Conservation Legacy Award regional winners announced

The program recognizes U.S. soybean farmers who practice outstanding environmental and conservation methods.
The program recognizes U.S. soybean farmers who practice outstanding environmental and conservation methods. | File photo

The regional winners of the 2016 Conservation Legacy Awards were announced by the American Soybean Association (ASA) this month. 

The winners were Andy Winsor of Winsor Farms in Grantville, Kansas representing the Midwest Region; Cory Atkins from Seaford, Delaware representing the Northeast Region; and John Verell from Jackson, Tennessee representing the South Region. The three will be recognized, and one chosen as national winner, on March 4 at the ASA Awards Banquet as part of the Commodity Classic in New Orleans.

The program recognizes U.S. soybean farmers who practice outstanding environmental and conservation methods.

Windsor Farms has practiced soil and water conservation for three generations on its 4,400 acres in northeastern Kansas. They have faced challenges ranging from sandy soil to soil erosion.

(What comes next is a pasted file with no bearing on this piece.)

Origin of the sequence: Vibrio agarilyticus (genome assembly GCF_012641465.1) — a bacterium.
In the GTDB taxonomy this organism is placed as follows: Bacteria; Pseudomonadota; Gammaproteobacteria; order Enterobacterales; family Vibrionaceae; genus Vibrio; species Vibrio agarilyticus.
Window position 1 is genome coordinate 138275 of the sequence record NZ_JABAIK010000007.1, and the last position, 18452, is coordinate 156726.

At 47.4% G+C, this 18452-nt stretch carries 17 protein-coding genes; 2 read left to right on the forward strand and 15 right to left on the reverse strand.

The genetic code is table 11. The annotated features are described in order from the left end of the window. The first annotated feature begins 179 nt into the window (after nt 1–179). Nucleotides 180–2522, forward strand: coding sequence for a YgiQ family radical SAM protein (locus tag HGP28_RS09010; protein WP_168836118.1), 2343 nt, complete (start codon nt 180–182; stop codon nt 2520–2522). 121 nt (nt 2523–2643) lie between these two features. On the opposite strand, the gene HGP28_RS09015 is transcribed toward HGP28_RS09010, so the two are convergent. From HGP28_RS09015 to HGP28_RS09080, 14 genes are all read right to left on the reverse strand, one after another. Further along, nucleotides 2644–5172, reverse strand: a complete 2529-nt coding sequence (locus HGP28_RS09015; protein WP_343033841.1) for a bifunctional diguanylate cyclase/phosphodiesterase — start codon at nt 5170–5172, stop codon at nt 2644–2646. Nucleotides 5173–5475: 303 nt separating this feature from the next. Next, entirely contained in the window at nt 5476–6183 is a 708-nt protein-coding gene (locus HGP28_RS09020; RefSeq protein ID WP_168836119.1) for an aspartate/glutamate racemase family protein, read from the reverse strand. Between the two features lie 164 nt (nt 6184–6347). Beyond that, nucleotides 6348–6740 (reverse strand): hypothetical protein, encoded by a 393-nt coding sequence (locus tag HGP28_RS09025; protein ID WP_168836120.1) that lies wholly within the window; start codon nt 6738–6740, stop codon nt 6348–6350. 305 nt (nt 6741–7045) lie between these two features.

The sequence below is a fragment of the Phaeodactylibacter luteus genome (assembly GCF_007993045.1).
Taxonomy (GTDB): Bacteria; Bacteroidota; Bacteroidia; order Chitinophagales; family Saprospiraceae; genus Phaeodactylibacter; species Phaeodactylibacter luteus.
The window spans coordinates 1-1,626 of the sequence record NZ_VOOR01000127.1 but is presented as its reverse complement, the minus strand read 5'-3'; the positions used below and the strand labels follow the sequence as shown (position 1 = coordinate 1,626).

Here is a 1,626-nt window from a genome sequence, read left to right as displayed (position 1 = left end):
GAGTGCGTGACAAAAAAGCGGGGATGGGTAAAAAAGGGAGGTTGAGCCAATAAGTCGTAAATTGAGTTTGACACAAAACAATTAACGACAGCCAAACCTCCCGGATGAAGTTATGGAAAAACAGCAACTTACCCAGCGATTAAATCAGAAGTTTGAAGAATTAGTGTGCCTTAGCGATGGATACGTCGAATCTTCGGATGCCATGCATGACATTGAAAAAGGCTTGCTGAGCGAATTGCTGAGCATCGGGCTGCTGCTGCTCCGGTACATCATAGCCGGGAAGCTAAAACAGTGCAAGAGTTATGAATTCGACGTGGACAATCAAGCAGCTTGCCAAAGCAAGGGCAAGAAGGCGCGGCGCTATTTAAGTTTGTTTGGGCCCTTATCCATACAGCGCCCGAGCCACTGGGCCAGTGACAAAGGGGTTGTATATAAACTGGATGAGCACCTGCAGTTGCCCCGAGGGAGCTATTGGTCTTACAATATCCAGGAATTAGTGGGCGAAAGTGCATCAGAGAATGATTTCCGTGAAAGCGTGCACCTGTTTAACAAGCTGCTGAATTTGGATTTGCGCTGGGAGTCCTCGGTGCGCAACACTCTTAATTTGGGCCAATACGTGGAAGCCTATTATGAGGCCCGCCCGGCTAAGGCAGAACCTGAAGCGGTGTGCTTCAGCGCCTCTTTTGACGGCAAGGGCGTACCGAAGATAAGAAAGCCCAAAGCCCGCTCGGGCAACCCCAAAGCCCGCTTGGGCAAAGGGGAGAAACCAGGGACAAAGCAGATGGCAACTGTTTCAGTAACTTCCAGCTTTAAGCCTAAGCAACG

“Grandpa and Dad started conservation efforts, building terraces and waterways and farming on the contour,” Windsor said. “Having those practices in place allows my brother and me to implement newer conservation techniques, such as water management and cover crops.”

Atkins focuses his conservation efforts on making his farm completely "never till." He has completed the task with his grain crops and is close to being 100 percent on his vegetables, although he admits watermelons and green beans are a struggle. He has had success with lima beans.

“Cover crops and no-till are the core of my conservation program, and to me, conservation is a big part of the total management package on the land I farm.” Atkins said.

Verell, along with his dad and grandfather, farm their 4,500 acres with variable rate fertilizer and grass buffer strips along streams on his property.

“Back then, we analyzed soil samples and used [the normalized difference vegetation index] to pick up different vegetative growth patterns in our fields. We saw the need for variable rate fertilizer, and started that while I was still in school,” Verrell said. “We still use it – to this day, Granddad thinks variable rate fertilizer has increased our yield and added to our bottom line more than any other change we have made in the operation.”

Organizations in this story

American Soybean Association 12125 Woodcrest Executive Dr St Louis, MO - 63141

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